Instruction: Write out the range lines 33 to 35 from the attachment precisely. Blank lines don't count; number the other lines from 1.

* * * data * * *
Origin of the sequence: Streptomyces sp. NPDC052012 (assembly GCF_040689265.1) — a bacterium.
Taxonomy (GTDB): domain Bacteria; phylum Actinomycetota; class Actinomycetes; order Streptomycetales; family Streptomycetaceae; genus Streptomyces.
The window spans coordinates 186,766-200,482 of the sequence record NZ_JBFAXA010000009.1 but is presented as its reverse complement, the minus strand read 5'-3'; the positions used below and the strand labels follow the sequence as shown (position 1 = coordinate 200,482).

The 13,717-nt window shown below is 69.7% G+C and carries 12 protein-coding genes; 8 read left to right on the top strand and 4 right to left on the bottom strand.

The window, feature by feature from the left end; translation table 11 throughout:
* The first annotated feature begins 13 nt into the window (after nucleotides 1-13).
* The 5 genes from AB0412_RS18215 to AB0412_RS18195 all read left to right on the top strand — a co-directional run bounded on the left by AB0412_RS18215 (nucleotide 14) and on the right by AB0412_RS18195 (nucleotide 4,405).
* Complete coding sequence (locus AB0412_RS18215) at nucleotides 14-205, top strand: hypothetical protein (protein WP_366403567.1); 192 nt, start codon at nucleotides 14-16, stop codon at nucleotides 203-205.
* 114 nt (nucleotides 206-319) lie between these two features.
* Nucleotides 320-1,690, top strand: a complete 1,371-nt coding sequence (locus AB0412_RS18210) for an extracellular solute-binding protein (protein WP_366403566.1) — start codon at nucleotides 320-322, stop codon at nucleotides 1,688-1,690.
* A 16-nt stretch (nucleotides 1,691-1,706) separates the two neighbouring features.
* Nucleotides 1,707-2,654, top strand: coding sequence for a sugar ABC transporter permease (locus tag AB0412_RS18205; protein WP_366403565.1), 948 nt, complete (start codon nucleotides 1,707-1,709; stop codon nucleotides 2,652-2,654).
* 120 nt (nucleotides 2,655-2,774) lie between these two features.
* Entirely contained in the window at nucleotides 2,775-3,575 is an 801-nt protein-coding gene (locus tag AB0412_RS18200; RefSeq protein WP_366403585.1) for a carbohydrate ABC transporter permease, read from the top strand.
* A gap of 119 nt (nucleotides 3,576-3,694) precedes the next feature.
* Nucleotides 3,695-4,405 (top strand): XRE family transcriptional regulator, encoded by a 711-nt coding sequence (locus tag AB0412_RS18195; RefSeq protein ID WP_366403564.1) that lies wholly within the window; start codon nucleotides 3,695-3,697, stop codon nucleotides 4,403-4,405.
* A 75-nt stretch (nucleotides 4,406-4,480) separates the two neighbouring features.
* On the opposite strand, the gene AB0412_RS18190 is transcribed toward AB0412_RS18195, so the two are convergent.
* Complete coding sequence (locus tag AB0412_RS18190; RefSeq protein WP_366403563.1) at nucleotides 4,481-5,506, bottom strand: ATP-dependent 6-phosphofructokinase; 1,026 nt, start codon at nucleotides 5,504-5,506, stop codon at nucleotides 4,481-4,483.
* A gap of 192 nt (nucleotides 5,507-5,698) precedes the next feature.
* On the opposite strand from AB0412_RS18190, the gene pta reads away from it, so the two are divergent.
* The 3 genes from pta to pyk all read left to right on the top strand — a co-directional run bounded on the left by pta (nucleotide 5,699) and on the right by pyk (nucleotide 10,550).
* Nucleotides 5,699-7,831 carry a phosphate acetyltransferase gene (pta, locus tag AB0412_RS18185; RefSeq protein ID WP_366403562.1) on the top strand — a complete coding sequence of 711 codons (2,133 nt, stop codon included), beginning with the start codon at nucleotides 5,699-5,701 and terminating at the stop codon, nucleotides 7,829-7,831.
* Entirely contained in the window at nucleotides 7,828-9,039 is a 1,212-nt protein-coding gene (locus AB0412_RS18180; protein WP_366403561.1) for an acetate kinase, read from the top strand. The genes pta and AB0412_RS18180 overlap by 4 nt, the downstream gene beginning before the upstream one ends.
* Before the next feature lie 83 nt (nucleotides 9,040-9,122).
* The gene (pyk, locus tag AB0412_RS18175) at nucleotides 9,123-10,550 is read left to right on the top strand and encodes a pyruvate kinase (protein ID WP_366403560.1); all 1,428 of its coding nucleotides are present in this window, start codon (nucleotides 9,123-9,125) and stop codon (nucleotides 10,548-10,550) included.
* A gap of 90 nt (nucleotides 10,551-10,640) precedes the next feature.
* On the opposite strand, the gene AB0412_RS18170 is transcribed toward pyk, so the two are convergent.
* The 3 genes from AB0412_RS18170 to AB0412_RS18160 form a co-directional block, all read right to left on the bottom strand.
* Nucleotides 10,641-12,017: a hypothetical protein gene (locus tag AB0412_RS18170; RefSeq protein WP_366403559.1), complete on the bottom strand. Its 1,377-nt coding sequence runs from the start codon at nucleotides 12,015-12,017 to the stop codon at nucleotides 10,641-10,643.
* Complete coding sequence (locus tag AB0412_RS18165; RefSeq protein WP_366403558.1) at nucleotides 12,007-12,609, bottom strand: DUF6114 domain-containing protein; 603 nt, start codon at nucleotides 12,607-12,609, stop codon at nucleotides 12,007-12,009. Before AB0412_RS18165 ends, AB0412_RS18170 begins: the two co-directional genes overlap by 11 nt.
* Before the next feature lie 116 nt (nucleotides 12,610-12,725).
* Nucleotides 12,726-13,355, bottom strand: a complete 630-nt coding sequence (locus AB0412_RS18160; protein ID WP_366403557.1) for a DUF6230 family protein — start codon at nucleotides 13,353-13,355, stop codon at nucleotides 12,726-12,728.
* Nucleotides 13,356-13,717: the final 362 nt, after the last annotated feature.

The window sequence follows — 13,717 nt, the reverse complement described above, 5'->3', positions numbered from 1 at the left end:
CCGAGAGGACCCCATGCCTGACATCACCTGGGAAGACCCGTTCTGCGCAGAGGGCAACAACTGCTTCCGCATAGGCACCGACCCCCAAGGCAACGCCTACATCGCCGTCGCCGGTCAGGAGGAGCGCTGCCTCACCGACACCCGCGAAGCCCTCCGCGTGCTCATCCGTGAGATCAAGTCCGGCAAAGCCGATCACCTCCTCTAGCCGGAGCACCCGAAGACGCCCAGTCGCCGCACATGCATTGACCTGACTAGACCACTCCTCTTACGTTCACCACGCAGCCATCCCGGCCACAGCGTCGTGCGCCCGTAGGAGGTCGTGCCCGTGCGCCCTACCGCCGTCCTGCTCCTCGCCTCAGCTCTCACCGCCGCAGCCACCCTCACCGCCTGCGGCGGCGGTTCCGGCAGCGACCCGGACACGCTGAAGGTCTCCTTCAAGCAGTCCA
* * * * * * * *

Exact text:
* Nucleotides 12,726-13,355, bottom strand: a complete 630-nt coding sequence (locus AB0412_RS18160; protein ID WP_366403557.1) for a DUF6230 family protein — start codon at nucleotides 13,353-13,355, stop codon at nucleotides 12,726-12,728.
* Nucleotides 13,356-13,717: the final 362 nt, after the last annotated feature.

The window sequence follows — 13,717 nt, the reverse complement described above, 5'->3', positions numbered from 1 at the left end: